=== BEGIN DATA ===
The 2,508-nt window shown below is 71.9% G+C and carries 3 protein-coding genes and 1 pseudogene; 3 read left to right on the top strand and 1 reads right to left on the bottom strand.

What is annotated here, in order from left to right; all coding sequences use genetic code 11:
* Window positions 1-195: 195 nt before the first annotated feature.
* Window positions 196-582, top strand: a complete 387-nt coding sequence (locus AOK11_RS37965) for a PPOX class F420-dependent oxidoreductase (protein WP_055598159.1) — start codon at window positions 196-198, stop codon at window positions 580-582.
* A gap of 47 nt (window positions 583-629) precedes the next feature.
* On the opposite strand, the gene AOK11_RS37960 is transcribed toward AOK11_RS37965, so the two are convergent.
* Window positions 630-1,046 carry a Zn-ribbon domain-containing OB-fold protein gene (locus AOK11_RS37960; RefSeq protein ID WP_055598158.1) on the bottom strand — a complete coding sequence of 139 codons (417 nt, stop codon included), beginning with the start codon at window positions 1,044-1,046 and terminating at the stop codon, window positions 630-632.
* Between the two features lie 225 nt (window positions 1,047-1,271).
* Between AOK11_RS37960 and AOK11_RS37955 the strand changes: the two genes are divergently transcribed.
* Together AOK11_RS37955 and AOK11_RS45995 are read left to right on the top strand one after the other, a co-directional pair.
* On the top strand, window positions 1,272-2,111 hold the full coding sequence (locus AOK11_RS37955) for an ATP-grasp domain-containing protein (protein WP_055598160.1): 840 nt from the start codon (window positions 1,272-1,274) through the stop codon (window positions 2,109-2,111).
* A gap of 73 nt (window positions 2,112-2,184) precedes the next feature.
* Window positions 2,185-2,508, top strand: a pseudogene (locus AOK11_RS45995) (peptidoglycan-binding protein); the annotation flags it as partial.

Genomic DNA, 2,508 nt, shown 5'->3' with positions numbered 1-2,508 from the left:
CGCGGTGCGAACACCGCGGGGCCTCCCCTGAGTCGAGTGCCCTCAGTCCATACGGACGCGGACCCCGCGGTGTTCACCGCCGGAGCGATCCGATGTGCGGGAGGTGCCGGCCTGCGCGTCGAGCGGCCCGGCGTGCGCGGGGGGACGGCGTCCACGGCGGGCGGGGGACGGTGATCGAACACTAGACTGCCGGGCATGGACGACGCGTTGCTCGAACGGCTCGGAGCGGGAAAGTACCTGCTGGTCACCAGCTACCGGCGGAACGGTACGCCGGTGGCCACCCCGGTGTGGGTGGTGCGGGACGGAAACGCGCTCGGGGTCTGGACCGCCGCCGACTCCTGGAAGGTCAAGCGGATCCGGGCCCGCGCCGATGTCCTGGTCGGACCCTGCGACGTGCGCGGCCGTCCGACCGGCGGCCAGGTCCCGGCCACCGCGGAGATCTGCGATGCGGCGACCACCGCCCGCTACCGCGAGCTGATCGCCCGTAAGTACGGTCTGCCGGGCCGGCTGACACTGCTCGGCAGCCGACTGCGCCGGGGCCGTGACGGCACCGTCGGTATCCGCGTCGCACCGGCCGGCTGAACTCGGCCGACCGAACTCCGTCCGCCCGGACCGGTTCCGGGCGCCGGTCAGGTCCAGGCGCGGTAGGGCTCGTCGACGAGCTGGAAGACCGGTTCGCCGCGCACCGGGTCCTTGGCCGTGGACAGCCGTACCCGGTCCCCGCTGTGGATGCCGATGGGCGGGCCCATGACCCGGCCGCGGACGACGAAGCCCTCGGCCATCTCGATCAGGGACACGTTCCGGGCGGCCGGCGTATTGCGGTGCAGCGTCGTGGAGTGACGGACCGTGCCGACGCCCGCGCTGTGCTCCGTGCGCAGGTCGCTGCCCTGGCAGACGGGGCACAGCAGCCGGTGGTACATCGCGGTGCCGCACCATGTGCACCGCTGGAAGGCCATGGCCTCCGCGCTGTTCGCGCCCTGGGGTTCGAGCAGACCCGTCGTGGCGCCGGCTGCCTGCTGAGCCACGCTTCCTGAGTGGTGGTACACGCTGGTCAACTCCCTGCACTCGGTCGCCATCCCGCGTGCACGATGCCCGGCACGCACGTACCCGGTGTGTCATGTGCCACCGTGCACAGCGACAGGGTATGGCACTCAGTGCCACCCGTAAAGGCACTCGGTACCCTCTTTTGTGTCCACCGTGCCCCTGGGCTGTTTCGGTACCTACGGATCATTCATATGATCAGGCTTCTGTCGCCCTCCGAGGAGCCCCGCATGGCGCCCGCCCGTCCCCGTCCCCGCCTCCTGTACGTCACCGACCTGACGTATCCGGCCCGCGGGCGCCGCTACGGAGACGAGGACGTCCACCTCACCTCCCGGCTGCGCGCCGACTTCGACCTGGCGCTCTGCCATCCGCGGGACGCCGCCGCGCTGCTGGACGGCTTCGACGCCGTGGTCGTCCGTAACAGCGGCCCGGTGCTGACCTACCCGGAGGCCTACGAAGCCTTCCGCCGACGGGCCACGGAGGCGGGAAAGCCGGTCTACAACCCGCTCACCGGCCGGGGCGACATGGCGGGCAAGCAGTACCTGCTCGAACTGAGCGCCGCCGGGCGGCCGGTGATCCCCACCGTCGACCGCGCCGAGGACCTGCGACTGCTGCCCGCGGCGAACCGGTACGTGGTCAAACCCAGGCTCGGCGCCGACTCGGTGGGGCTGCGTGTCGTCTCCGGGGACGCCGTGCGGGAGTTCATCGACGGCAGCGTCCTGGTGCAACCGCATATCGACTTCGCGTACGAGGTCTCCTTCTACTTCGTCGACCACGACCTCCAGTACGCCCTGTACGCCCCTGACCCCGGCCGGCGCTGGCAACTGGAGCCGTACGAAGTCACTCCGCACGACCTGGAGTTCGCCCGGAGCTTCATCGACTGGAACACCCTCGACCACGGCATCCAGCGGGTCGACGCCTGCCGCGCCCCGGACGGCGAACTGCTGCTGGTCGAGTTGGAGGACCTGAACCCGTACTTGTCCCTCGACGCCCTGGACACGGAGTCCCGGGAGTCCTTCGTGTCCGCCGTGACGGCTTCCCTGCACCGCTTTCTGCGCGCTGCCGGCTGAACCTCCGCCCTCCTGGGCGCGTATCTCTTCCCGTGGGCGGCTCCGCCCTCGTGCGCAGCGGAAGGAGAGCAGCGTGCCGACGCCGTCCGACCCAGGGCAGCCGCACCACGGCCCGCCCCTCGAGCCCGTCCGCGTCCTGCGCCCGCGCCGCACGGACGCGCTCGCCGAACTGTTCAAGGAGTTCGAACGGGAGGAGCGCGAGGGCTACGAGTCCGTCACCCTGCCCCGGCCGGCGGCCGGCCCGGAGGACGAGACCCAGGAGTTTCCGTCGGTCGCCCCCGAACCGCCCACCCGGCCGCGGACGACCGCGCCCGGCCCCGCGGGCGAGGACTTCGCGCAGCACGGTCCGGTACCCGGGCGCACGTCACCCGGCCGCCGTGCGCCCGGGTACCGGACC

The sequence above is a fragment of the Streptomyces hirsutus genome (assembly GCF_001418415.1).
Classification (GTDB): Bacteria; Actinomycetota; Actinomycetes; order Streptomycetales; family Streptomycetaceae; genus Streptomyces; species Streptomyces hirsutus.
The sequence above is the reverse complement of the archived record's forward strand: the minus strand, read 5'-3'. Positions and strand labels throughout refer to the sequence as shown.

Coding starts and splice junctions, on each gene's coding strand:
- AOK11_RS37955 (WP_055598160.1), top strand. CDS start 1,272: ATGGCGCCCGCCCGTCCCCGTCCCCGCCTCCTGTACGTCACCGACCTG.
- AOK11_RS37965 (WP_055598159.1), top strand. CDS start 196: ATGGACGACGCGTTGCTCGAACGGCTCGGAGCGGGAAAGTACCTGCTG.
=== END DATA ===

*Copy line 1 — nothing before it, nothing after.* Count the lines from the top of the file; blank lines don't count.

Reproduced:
The 2,508-nt window shown below is 71.9% G+C and carries 3 protein-coding genes and 1 pseudogene; 3 read left to right on the top strand and 1 reads right to left on the bottom strand.